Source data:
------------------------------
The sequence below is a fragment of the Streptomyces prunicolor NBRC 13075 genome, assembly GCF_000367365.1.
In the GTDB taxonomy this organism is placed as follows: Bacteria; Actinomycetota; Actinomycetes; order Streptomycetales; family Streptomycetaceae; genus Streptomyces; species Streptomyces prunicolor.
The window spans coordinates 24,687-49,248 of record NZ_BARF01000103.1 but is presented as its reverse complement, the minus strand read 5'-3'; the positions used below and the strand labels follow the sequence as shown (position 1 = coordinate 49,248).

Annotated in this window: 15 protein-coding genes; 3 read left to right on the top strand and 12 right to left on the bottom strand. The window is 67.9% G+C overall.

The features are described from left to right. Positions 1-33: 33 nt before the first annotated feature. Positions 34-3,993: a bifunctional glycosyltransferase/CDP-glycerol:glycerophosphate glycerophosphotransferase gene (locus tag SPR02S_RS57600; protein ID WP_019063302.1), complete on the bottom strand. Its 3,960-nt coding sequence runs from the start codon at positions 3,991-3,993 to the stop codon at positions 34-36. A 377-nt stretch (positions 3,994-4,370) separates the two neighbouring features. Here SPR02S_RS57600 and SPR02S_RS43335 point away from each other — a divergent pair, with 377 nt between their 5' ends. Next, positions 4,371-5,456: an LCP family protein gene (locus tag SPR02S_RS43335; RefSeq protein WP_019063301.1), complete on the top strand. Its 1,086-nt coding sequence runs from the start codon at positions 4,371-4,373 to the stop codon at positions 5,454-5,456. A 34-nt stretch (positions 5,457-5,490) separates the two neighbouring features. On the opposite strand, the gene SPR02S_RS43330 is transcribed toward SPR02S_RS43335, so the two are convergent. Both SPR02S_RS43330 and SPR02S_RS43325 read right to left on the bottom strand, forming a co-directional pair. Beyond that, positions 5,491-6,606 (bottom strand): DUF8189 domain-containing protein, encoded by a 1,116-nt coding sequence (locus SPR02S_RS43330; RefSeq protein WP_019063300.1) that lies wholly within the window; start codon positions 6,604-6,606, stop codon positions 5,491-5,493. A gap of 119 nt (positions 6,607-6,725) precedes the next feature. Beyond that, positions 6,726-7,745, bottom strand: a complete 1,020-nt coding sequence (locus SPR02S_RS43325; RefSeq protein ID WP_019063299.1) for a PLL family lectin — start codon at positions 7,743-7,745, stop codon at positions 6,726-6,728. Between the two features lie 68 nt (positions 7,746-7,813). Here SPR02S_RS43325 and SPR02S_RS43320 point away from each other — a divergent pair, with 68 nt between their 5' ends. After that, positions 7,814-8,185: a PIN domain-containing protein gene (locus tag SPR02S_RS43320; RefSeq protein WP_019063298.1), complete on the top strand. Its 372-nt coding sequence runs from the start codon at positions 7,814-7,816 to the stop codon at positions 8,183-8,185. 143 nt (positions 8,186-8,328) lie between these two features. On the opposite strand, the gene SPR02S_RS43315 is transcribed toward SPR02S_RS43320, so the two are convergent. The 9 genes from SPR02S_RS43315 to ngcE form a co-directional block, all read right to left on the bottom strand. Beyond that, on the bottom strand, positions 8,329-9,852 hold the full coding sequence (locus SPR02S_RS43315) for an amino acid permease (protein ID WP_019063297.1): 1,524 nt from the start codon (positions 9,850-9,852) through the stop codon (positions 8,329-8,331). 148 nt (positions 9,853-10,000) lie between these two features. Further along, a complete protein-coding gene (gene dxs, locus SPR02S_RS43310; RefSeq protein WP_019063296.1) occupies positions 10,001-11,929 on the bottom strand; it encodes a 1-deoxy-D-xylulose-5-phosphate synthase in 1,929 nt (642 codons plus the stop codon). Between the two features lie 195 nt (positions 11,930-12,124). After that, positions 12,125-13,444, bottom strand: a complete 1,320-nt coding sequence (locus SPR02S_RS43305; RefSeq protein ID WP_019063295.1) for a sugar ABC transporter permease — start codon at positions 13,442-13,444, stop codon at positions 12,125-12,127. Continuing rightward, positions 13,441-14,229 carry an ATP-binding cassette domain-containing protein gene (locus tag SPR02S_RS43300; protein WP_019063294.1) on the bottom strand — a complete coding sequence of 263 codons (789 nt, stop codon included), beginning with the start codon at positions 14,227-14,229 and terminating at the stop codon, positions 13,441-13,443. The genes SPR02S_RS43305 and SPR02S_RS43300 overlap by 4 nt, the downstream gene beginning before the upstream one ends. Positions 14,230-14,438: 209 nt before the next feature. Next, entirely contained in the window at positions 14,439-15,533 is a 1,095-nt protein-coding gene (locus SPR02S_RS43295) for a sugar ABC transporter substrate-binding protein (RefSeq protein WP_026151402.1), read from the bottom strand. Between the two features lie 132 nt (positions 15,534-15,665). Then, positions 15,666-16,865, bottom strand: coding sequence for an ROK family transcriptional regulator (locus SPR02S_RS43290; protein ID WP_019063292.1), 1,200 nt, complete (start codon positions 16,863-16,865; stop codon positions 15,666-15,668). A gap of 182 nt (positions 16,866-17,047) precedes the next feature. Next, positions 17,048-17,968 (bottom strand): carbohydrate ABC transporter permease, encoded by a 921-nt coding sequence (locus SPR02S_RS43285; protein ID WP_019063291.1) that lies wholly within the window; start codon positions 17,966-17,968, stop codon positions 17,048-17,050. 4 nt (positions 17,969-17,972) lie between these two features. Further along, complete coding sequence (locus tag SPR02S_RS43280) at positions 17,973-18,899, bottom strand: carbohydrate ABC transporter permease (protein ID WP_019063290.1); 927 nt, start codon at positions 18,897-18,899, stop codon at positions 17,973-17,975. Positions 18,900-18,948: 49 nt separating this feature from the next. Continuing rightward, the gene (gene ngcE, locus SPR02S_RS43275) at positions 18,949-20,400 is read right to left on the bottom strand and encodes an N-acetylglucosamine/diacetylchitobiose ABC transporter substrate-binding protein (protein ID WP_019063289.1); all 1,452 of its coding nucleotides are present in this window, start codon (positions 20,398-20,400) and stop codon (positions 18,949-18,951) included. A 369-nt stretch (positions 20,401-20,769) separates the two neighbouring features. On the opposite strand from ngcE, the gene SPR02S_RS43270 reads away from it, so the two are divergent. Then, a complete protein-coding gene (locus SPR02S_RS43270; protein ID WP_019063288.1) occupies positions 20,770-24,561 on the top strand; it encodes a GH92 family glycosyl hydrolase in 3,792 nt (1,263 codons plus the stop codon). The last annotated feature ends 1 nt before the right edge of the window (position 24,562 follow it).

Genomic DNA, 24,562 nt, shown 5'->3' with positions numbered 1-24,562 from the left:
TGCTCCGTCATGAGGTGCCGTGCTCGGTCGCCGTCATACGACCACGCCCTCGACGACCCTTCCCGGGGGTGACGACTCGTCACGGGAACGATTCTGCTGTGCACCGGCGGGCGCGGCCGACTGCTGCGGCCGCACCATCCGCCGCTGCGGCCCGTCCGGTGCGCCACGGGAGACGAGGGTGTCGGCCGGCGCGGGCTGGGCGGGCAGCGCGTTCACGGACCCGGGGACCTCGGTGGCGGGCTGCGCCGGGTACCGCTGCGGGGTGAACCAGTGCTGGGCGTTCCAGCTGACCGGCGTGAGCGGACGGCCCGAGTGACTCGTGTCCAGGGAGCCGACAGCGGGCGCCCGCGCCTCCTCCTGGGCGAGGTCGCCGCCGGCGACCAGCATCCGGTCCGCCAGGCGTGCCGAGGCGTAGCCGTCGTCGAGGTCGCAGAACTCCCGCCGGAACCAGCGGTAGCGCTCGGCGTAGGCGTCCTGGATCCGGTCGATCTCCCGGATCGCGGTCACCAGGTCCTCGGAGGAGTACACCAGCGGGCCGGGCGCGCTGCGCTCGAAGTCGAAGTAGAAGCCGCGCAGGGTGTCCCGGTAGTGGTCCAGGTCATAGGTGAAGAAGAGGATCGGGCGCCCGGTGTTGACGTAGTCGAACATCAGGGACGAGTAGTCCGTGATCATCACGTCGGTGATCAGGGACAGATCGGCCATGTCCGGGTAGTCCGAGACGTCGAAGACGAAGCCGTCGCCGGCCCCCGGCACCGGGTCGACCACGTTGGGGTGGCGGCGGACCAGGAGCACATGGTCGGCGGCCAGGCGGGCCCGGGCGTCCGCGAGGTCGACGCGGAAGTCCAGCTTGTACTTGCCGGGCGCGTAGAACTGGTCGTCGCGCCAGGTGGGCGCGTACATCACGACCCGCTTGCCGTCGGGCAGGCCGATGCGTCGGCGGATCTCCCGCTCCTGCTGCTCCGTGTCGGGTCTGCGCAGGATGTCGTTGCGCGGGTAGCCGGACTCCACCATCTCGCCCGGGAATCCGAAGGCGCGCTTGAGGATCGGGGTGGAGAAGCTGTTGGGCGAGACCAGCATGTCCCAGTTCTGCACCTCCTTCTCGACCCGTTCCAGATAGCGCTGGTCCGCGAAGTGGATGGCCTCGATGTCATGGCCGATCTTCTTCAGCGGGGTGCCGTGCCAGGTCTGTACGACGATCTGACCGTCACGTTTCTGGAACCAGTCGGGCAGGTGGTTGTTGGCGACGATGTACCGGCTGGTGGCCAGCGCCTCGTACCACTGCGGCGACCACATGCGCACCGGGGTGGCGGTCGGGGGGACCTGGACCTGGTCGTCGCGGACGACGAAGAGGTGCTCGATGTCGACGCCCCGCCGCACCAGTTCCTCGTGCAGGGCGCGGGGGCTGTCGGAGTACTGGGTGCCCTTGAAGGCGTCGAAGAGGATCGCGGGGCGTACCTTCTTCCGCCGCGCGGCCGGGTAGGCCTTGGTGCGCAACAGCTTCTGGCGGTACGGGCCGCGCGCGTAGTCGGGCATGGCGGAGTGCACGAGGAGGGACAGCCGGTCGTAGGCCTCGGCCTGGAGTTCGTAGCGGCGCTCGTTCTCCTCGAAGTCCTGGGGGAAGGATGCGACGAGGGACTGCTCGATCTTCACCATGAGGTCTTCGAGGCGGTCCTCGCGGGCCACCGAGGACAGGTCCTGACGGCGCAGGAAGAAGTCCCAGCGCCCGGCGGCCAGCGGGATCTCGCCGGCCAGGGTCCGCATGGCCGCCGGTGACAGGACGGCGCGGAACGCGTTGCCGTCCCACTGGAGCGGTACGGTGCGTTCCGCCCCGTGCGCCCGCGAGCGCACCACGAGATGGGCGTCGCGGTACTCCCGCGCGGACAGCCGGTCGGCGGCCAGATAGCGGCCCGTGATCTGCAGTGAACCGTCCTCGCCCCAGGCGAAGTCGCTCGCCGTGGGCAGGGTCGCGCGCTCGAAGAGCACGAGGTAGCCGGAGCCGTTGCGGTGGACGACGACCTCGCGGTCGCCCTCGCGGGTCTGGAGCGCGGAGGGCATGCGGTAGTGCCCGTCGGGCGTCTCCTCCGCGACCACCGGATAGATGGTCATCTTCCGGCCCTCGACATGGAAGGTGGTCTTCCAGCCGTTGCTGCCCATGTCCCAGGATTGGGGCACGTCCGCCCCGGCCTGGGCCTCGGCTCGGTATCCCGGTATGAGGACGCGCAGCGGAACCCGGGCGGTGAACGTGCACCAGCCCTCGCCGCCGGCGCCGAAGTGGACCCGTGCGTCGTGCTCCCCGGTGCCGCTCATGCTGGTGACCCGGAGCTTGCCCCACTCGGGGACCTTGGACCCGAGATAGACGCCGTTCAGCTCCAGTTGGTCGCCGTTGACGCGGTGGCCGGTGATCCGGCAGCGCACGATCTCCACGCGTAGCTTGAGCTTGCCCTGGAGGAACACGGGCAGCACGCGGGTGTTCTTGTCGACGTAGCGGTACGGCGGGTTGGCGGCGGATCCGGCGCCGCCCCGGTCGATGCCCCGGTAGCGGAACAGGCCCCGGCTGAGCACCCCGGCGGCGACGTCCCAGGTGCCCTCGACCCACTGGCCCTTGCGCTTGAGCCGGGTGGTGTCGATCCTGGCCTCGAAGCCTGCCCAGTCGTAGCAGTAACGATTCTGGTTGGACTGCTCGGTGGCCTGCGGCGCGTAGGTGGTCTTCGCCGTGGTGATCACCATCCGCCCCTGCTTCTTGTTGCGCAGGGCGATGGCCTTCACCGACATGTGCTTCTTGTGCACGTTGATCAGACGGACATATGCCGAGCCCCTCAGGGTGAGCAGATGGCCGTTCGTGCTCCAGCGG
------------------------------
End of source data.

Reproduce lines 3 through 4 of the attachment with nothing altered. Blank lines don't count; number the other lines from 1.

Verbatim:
The window spans coordinates 24,687-49,248 of record NZ_BARF01000103.1 but is presented as its reverse complement, the minus strand read 5'-3'; the positions used below and the strand labels follow the sequence as shown (position 1 = coordinate 49,248).

Annotated in this window: 15 protein-coding genes; 3 read left to right on the top strand and 12 right to left on the bottom strand. The window is 67.9% G+C overall.